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Poster

Spikes are phase locked to the gamma-band of the local field potential oscillations in the primary visual cortex of the macaque

MPG-Autoren
http://pubman.mpdl.mpg.de/cone/persons/resource/persons83801

Berens,  P
Research Group Computational Vision and Neuroscience, Max Planck Institute for Biological Cybernetics, Max Planck Society;

http://pubman.mpdl.mpg.de/cone/persons/resource/persons83896

Ecker,  AS
Research Group Computational Vision and Neuroscience, Max Planck Institute for Biological Cybernetics, Max Planck Society;

http://pubman.mpdl.mpg.de/cone/persons/resource/persons83970

Hoenselaar,  A
Department Physiology of Cognitive Processes, Max Planck Institute for Biological Cybernetics, Max Planck Society;

http://pubman.mpdl.mpg.de/cone/persons/resource/persons84007

Keliris,  GA
Department Physiology of Cognitive Processes, Max Planck Institute for Biological Cybernetics, Max Planck Society;

http://pubman.mpdl.mpg.de/cone/persons/resource/persons84063

Siapas AG, Logothetis,  NK
Department Physiology of Cognitive Processes, Max Planck Institute for Biological Cybernetics, Max Planck Society;

http://pubman.mpdl.mpg.de/cone/persons/resource/persons84260

Tolias,  AS
Department Physiology of Cognitive Processes, Max Planck Institute for Biological Cybernetics, Max Planck Society;

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Zitation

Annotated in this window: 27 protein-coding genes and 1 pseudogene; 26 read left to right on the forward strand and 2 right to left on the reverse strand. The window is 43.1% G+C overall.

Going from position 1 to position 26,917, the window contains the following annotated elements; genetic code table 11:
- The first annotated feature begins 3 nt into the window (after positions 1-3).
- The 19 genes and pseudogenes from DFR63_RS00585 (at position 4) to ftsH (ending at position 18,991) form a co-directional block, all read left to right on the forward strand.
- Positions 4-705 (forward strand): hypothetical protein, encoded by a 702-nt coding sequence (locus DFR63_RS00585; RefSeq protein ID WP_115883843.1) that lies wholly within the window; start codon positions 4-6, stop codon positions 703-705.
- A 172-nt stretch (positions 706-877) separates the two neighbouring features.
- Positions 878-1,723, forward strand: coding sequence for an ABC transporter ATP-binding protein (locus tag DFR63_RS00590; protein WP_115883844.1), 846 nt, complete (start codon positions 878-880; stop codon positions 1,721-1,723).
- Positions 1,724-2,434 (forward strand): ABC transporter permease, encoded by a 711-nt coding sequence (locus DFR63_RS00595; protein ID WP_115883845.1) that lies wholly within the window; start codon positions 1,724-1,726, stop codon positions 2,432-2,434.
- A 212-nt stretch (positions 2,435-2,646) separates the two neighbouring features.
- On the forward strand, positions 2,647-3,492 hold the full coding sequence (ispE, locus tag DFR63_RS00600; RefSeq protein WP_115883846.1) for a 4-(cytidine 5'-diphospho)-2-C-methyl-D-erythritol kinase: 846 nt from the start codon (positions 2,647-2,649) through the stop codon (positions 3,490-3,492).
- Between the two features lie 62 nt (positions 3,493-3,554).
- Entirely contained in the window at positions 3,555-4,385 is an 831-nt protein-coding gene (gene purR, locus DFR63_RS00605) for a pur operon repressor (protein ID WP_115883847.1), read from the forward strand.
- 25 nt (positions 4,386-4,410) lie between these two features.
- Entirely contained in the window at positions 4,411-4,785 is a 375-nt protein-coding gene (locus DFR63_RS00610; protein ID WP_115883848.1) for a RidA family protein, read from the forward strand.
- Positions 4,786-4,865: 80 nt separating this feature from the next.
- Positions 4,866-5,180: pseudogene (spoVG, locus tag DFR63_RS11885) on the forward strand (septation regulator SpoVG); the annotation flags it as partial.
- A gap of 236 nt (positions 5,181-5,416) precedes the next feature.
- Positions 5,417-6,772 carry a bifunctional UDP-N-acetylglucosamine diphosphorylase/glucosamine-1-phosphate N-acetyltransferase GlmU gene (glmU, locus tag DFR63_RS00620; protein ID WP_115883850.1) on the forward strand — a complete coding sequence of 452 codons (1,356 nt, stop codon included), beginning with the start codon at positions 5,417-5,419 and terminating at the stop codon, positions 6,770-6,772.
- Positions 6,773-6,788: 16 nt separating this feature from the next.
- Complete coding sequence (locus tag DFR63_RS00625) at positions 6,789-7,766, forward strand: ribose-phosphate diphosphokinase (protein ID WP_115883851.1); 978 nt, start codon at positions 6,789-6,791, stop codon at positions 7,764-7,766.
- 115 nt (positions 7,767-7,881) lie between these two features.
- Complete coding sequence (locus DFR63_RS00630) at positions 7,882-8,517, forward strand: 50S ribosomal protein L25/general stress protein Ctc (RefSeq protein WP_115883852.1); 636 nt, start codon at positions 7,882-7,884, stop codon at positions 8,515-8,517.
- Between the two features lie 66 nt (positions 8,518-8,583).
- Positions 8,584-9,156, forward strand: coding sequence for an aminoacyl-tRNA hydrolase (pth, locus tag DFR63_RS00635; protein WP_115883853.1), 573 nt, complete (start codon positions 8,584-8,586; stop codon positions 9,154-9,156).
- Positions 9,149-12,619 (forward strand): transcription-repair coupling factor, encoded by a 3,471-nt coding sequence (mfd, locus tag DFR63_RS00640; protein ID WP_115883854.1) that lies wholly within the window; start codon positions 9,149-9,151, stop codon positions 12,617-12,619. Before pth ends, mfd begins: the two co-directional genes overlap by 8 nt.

Berens, P., Ecker, A., Hoenselaar, A., Keliris, G., Siapas AG, Logothetis, N., & Tolias, A. (2006). Spikes are phase locked to the gamma-band of the local field potential oscillations in the primary visual cortex of the macaque. Poster presented at AREADNE 2006: Research in Encoding and Decoding of Neural Ensembles, Santorini, Greece.


Zitierlink: http://hdl.handle.net/11858/00-001M-0000-0013-D18F-F
Zusammenfassung
Oscillations in the local field potential (LFP) are abundant across species and brain regions. The possible role of these oscillations in information processing in the primary visual cortex (V1) of the macaque still remains largely elusive despite that V1 is one of the most extensively studied brain areas. To this end, we used chronically implanted, multiple tetrodes and recorded the spiking activity of single neurons and LFPs from area V1 of the awake, behaving macaque. Moving and static gratings of different orientations were used for visual stimulation. In agreement with previous reports we find that the increase of the LFP gamma-band power is a function of the orientation of the stimulus. Surprisingly though, there is only a weak correlation between the peak of the multi-unit spiking activity orientation tuning functions and the peak of the orientation tuning function of the gamma-band power of the LFP. There is however a different kind of relationship between spikes and LFP. Namely, the timing of the spikes is not randomly distributed in time but instead is locked to the phase of the gamma-band of the LFP. Specifically, the spikes of 60 out of 151 well-isolated single units showed significant phase locking to the LFP (P<0.05, circular Rayleigh test). On average, the spikes occurred on the downward slope of the LFP oscillation. In contrast to the presence of phase precession reported in the rat hippocampus, the phase tuning in V1 is stable over time. Specifically, the preferred phase of the spikes does not seem to change over time during the presentation of the stimulus. Moreover, the preferred phase is not significantly modulated as a function of the orientation of the stimulus (Figure A). This temporal structuring of the spiking activity of neurons in V1 could allow coding of information in the temporal regime (Panzeri Schultz, 2001). In addition it could also potentially synchronize populations of neurons (Fries 2005). We are currently investigating these conjectures.